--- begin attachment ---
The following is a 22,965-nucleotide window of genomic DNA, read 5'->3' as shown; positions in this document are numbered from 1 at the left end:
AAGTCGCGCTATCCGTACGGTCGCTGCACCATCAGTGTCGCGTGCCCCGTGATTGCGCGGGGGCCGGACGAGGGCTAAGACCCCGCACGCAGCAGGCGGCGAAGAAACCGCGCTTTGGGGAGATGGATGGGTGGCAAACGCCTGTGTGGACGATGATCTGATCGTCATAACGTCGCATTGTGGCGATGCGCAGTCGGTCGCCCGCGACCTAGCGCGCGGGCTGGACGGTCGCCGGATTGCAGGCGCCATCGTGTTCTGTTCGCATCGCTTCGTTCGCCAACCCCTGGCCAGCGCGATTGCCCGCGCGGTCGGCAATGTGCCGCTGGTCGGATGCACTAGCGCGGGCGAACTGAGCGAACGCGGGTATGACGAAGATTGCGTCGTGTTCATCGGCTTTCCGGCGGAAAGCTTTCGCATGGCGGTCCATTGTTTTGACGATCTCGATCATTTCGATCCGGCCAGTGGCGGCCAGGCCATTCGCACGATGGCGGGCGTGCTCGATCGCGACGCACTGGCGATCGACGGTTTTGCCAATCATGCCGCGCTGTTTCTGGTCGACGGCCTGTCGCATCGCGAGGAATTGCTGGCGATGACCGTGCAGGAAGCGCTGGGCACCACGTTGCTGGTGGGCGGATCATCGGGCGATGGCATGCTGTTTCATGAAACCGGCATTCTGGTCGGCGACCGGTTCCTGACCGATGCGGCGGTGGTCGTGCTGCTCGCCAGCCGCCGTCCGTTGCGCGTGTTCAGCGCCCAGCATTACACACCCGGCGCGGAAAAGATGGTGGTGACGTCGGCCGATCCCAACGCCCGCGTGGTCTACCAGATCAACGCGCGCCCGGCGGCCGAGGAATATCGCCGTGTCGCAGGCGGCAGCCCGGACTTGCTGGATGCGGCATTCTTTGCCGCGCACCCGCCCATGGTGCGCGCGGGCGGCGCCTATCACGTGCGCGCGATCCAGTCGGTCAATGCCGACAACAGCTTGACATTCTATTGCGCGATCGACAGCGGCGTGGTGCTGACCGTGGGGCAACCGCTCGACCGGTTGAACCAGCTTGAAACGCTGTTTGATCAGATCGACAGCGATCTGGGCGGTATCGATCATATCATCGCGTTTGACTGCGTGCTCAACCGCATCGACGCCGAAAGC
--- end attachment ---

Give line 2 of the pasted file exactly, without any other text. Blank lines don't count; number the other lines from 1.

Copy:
AAGTCGCGCTATCCGTACGGTCGCTGCACCATCAGTGTCGCGTGCCCCGTGATTGCGCGGGGGCCGGACGAGGGCTAAGACCCCGCACGCAGCAGGCGGCGAAGAAACCGCGCTTTGGGGAGATGGATGGGTGGCAAACGCCTGTGTGGACGATGATCTGATCGTCATAACGTCGCATTGTGGCGATGCGCAGTCGGTCGCCCGCGACCTAGCGCGCGGGCTGGACGGTCGCCGGATTGCAGGCGCCATCGTGTTCTGTTCGCATCGCTTCGTTCGCCAACCCCTGGCCAGCGCGATTGCCCGCGCGGTCGGCAATGTGCCGCTGGTCGGATGCACTAGCGCGGGCGAACTGAGCGAACGCGGGTATGACGAAGATTGCGTCGTGTTCATCGGCTTTCCGGCGGAAAGCTTTCGCATGGCGGTCCATTGTTTTGACGATCTCGATCATTTCGATCCGGCCAGTGGCGGCCAGGCCATTCGCACGATGGCGGGCGTGCTCGATCGCGACGCACTGGCGATCGACGGTTTTGCCAATCATGCCGCGCTGTTTCTGGTCGACGGCCTGTCGCATCGCGAGGAATTGCTGGCGATGACCGTGCAGGAAGCGCTGGGCACCACGTTGCTGGTGGGCGGATCATCGGGCGATGGCATGCTGTTTCATGAAACCGGCATTCTGGTCGGCGACCGGTTCCTGACCGATGCGGCGGTGGTCGTGCTGCTCGCCAGCCGCCGTCCGTTGCGCGTGTTCAGCGCCCAGCATTACACACCCGGCGCGGAAAAGATGGTGGTGACGTCGGCCGATCCCAACGCCCGCGTGGTCTACCAGATCAACGCGCGCCCGGCGGCCGAGGAATATCGCCGTGTCGCAGGCGGCAGCCCGGACTTGCTGGATGCGGCATTCTTTGCCGCGCACCCGCCCATGGTGCGCGCGGGCGGCGCCTATCACGTGCGCGCGATCCAGTCGGTCAATGCCGACAACAGCTTGACATTCTATTGCGCGATCGACAGCGGCGTGGTGCTGACCGTGGGGCAACCGCTCGACCGGTTGAACCAGCTTGAAACGCTGTTTGATCAGATCGACAGCGATCTGGGCGGTATCGATCATATCATCGCGTTTGACTGCGTGCTCAACCGCATCGACGCCGAAAGC